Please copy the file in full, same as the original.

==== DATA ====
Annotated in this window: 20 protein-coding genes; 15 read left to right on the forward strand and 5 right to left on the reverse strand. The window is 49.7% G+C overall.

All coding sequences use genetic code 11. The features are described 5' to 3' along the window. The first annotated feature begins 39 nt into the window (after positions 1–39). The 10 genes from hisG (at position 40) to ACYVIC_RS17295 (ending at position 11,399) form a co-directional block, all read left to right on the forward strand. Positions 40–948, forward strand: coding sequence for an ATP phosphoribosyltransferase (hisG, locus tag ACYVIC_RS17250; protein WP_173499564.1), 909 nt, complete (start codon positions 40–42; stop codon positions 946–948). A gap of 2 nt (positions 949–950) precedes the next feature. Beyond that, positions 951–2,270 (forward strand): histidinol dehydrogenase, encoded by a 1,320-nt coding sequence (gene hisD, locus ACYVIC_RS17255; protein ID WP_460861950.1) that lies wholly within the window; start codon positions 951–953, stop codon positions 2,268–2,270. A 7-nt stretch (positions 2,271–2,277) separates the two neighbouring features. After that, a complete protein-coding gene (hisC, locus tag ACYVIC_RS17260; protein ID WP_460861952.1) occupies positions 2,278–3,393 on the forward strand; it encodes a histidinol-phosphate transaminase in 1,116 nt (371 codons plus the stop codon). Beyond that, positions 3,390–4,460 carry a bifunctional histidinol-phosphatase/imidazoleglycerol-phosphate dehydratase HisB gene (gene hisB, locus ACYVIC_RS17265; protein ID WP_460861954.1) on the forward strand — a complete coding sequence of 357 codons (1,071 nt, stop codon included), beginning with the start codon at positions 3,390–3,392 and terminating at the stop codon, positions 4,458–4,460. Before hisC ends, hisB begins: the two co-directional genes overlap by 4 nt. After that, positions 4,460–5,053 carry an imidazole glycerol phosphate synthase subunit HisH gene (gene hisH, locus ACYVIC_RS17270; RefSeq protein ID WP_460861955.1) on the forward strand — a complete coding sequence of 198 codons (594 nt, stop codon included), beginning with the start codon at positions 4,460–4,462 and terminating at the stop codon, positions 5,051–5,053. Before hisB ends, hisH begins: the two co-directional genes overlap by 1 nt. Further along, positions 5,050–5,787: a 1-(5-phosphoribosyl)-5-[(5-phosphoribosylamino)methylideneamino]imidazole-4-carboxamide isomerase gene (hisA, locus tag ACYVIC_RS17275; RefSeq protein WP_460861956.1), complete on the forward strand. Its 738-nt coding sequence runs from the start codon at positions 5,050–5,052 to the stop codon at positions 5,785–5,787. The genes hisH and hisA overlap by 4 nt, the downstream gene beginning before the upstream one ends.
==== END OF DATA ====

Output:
Annotated in this window: 20 protein-coding genes; 15 read left to right on the forward strand and 5 right to left on the reverse strand. The window is 49.7% G+C overall.

All coding sequences use genetic code 11. The features are described 5' to 3' along the window. The first annotated feature begins 39 nt into the window (after positions 1–39). The 10 genes from hisG (at position 40) to ACYVIC_RS17295 (ending at position 11,399) form a co-directional block, all read left to right on the forward strand. Positions 40–948, forward strand: coding sequence for an ATP phosphoribosyltransferase (hisG, locus tag ACYVIC_RS17250; protein WP_173499564.1), 909 nt, complete (start codon positions 40–42; stop codon positions 946–948). A gap of 2 nt (positions 949–950) precedes the next feature. Beyond that, positions 951–2,270 (forward strand): histidinol dehydrogenase, encoded by a 1,320-nt coding sequence (gene hisD, locus ACYVIC_RS17255; protein ID WP_460861950.1) that lies wholly within the window; start codon positions 951–953, stop codon positions 2,268–2,270. A 7-nt stretch (positions 2,271–2,277) separates the two neighbouring features. After that, a complete protein-coding gene (hisC, locus tag ACYVIC_RS17260; protein ID WP_460861952.1) occupies positions 2,278–3,393 on the forward strand; it encodes a histidinol-phosphate transaminase in 1,116 nt (371 codons plus the stop codon). Beyond that, positions 3,390–4,460 carry a bifunctional histidinol-phosphatase/imidazoleglycerol-phosphate dehydratase HisB gene (gene hisB, locus ACYVIC_RS17265; protein ID WP_460861954.1) on the forward strand — a complete coding sequence of 357 codons (1,071 nt, stop codon included), beginning with the start codon at positions 3,390–3,392 and terminating at the stop codon, positions 4,458–4,460. Before hisC ends, hisB begins: the two co-directional genes overlap by 4 nt. After that, positions 4,460–5,053 carry an imidazole glycerol phosphate synthase subunit HisH gene (gene hisH, locus ACYVIC_RS17270; RefSeq protein ID WP_460861955.1) on the forward strand — a complete coding sequence of 198 codons (594 nt, stop codon included), beginning with the start codon at positions 4,460–4,462 and terminating at the stop codon, positions 5,051–5,053. Before hisB ends, hisH begins: the two co-directional genes overlap by 1 nt. Further along, positions 5,050–5,787: a 1-(5-phosphoribosyl)-5-[(5-phosphoribosylamino)methylideneamino]imidazole-4-carboxamide isomerase gene (hisA, locus tag ACYVIC_RS17275; RefSeq protein WP_460861956.1), complete on the forward strand. Its 738-nt coding sequence runs from the start codon at positions 5,050–5,052 to the stop codon at positions 5,785–5,787. The genes hisH and hisA overlap by 4 nt, the downstream gene beginning before the upstream one ends.